In August 2021, days after the director of La Prensa, Jaime Chamorro, passed away, the police stormed into headquarters and took control of everything in their path. As soon as they entered, they sealed all entrances, cut off access to the internet and power and even demanded all workers turn off their phones. Minutes after this, they declared they had issued an investigation against the newspaper and the board for custom fraud and money laundering. Two hours later, five patrol cars finally retired from the premises, but they were not empty handed. The publisher of the paper, Juan Lorenzo Holmann was taken under false pretences. 5For Holmann, it has now been a year of imprisonment, wrongful convictions and poor treatment. This year, the large letters with the name of the newspaper were taken down, to much despair for Nicaraguans everywhere. The president and his wife had schemed to take control over the property as it was “duly registered in favor of the State.” They announced it was being replaced by a “cultural and polytechnic center.” The staff that remained were faced with the decision to either stay and possibly be detained or flee their country. La Prensa now reports online, most board members and staff of the newspapers now work from all over the globe, still speaking out against the harsh government conditions that invade their country.6

WAN-IFRA condemns attacks against La Prensa in Nicaragua, demands release of Juan Lorenzo Holmann - WAN-IFRA
Juan Lorenzo Holmann, who remains incarcerated. Image taken from:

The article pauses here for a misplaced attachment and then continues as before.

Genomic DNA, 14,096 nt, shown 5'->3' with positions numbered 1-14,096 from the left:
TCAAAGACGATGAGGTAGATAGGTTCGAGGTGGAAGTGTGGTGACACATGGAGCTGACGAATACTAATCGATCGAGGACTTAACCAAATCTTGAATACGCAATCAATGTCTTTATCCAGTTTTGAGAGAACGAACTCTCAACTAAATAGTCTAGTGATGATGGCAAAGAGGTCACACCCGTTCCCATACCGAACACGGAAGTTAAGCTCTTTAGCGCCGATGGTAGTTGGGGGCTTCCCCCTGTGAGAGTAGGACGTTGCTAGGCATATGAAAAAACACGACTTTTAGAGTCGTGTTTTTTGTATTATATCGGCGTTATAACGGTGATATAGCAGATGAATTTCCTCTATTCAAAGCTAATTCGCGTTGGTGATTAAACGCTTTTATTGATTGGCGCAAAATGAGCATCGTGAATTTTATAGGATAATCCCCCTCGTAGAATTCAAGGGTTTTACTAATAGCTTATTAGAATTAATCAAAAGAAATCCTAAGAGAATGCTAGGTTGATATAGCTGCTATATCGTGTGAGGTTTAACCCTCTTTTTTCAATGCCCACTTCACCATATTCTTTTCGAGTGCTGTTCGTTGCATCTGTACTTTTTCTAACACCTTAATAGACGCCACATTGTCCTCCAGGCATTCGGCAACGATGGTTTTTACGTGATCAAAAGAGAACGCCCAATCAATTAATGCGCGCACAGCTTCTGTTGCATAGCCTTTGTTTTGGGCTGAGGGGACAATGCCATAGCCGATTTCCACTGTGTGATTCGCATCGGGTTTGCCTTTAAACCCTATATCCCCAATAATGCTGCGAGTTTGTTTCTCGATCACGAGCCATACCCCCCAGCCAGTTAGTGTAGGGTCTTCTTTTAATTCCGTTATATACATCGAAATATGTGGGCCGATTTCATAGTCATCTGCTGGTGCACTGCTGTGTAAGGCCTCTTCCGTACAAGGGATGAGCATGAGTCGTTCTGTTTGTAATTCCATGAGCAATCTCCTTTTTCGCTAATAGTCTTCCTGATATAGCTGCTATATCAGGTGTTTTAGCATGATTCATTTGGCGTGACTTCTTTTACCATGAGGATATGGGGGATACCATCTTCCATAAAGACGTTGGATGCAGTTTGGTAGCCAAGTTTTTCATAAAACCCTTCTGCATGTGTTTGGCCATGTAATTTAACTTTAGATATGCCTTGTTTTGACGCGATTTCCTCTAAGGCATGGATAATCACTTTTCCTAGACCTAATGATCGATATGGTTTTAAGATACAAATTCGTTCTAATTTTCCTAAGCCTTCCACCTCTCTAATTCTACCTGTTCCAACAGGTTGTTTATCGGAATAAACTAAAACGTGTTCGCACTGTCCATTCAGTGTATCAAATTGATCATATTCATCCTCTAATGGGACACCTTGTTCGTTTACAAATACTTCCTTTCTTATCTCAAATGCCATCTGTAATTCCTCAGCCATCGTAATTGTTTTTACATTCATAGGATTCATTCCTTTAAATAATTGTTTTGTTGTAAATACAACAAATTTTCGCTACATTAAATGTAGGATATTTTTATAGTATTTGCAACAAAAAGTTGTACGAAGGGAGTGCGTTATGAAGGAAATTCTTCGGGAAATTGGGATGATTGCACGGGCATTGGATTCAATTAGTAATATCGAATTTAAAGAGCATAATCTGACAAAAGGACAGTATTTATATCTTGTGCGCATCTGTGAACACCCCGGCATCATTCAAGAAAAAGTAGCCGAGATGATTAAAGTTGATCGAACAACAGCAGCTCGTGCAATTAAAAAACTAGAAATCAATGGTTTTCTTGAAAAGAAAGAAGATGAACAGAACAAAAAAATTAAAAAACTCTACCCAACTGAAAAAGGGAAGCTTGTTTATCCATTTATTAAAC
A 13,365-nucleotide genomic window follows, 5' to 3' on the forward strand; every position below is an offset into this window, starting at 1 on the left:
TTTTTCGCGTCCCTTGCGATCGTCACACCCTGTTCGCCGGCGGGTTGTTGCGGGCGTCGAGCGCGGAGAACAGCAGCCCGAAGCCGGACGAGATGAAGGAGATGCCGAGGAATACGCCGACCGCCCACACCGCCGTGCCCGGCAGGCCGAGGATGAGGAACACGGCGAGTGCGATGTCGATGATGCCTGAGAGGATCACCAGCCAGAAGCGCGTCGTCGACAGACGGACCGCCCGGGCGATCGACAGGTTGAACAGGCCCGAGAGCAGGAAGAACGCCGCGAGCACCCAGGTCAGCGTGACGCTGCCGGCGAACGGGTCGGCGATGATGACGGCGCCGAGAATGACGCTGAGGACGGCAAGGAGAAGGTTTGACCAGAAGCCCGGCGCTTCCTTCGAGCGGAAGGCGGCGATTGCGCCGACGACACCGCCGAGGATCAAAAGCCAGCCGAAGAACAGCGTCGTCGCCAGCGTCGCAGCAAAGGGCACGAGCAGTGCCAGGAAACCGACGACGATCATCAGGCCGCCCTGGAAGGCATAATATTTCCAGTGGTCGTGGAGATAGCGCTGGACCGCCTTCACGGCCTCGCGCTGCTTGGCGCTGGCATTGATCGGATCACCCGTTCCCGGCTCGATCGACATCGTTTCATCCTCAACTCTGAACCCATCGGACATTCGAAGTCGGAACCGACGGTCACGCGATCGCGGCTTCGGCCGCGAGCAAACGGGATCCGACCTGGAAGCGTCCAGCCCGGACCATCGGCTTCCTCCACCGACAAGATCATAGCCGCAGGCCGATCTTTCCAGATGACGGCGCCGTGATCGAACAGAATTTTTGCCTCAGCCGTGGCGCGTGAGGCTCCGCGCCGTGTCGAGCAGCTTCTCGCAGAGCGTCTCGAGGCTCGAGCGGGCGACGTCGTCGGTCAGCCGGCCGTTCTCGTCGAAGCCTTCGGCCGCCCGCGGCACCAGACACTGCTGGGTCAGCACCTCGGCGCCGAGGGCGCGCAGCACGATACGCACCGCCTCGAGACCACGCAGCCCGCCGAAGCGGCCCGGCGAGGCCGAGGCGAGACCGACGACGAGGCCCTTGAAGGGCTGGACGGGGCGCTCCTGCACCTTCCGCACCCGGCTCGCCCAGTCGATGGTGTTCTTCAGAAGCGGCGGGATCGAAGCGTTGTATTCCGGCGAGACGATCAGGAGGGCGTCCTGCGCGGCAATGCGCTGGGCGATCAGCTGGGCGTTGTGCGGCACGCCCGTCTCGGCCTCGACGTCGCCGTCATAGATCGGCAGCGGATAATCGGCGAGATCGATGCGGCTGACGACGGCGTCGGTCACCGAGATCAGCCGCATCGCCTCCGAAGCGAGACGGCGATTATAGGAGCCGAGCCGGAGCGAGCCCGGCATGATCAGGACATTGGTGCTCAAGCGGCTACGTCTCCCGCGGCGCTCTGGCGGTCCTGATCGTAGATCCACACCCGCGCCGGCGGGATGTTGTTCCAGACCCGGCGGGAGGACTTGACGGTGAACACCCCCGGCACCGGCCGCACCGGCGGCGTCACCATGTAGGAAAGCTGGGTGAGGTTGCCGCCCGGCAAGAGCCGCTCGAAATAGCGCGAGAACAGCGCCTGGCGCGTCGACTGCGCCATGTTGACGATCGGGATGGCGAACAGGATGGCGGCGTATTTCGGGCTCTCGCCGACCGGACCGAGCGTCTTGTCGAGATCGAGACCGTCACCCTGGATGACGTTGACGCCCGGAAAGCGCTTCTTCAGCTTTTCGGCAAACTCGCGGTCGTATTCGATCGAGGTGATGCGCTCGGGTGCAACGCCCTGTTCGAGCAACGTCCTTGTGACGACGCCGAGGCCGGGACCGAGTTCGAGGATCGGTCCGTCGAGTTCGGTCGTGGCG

In addition to the loss in 1978, an editor and publisher of La Prensa, Pedro Joaquin Chamorro, many other journalists and artists have been victims of the government’s terrorism as well. 

One of them was Carlos Mejia Godoy, a famous Nicaraguan singer and poet. Back in the 70’s and 80’s he was a supporter of the Sandinistas and even wrote popular anthems for them. However, he parted ways after Ortega’s reelection in 2006. A decade later during the crisis, his voice rose again through a letter to the president where he demanded he stop the killings. He also composed new songs regarding the rising of the people and a new revolution.7During an interview in 2020, the singer claimed: “I continue to demand that the Government cease using my songs as a chorus for crime, terror and genocide.” Now, Mejia finds himself exiled in Costa Rica due to fear of being prosecuted. However, he is not alone but surrounded by many other journalists, artists and Nicaraguans running from their government.8

Two years after the beginning of the crisis, President Ortega applied a set of laws that would cripple freedom of rights to nothing in Nicaragua. The first one is called a “hate speech law” and was introduced by the vice president, Rosario Murillo. This law, according to her, would target “inhuman, humiliating hate crimes.” The “gag law” which is a cybercrime bill is for individuals who use social media or technology to spread false information, information that will cause fear, promote violence or endanger national security. The Nicaraguan government was also considering passing a law similar to one passed in Russia in 2012: the “foreign agents” bill targets people or companies that receive money from other countries. This includes NGOs, journalists and artists. These bills and laws are basically a coverup and excuse for the government to continue their prosecution of individuals exercising their rights.9